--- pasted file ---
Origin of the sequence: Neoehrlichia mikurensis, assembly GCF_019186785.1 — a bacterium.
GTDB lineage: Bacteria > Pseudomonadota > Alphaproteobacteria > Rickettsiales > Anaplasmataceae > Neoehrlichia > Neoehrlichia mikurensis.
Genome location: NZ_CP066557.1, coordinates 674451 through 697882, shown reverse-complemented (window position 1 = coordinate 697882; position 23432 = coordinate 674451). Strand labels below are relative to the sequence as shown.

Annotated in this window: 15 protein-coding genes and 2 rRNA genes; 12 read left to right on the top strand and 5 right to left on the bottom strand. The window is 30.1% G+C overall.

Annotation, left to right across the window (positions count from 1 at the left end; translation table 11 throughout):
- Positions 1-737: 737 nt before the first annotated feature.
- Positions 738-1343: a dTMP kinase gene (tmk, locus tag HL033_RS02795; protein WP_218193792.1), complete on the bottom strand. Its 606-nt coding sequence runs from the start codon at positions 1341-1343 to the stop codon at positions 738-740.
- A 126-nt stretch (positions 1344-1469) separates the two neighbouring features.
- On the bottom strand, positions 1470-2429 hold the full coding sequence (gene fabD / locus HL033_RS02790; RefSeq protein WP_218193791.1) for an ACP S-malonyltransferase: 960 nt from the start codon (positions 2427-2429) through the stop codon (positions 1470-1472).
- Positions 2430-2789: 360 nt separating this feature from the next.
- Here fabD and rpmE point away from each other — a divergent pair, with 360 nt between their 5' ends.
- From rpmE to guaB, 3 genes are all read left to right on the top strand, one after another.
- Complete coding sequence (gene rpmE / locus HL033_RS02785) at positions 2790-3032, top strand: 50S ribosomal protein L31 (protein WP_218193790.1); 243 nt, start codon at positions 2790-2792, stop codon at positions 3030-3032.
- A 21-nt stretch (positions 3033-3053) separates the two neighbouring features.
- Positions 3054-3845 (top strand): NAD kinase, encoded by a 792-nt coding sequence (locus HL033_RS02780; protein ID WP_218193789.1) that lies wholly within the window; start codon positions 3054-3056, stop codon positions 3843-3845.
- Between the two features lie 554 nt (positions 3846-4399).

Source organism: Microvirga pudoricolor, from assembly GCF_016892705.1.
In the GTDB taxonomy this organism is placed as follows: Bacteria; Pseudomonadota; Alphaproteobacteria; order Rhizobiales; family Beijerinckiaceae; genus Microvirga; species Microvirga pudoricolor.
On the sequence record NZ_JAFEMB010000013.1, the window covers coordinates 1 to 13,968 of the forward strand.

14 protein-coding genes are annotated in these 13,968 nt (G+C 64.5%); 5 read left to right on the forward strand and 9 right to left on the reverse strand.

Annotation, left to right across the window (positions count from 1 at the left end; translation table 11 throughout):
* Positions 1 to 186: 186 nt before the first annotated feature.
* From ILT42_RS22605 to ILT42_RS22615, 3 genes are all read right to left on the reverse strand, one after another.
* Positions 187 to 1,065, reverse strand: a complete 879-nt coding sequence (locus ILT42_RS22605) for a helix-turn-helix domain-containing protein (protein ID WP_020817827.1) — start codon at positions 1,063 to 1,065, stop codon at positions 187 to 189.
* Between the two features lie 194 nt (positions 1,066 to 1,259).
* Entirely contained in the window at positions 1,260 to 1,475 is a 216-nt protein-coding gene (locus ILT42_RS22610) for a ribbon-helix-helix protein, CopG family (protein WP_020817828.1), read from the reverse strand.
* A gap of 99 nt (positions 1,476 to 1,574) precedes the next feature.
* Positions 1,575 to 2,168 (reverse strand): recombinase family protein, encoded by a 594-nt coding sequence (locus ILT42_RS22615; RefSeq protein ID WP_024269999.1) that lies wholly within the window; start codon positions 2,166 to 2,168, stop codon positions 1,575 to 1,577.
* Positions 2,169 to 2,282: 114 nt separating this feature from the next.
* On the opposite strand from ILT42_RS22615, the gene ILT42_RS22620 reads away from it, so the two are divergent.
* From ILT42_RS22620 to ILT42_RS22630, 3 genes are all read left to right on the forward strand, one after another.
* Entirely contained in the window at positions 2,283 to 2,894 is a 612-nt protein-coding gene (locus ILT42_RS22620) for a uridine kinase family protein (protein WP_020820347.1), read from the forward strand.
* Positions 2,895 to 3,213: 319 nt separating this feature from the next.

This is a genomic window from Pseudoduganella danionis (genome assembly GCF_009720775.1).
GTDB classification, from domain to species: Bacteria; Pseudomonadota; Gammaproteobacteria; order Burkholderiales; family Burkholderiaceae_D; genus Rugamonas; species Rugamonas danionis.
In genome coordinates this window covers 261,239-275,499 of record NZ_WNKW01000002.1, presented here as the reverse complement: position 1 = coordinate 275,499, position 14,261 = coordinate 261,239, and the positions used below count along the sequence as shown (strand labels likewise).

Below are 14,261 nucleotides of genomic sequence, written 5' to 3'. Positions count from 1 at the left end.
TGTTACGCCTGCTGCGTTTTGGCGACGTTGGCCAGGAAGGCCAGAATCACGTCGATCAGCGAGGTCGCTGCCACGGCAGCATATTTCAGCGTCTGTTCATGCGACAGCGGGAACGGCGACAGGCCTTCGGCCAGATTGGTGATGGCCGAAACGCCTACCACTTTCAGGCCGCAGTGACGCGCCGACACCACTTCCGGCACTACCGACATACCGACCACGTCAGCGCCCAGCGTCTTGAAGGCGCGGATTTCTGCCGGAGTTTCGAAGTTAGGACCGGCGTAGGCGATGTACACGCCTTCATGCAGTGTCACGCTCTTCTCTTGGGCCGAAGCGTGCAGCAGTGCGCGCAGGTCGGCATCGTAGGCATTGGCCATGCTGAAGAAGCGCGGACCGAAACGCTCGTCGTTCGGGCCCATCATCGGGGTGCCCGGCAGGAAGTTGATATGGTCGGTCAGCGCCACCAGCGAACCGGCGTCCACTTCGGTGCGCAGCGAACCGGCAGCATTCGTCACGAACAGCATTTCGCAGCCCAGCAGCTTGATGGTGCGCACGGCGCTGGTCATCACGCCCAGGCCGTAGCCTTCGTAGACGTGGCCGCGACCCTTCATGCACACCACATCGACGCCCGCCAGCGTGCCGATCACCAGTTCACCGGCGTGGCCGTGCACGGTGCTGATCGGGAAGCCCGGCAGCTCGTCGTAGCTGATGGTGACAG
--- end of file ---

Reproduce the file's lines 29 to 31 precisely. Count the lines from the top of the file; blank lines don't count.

* Positions 2,169 to 2,282: 114 nt separating this feature from the next.
* On the opposite strand from ILT42_RS22615, the gene ILT42_RS22620 reads away from it, so the two are divergent.
* From ILT42_RS22620 to ILT42_RS22630, 3 genes are all read left to right on the forward strand, one after another.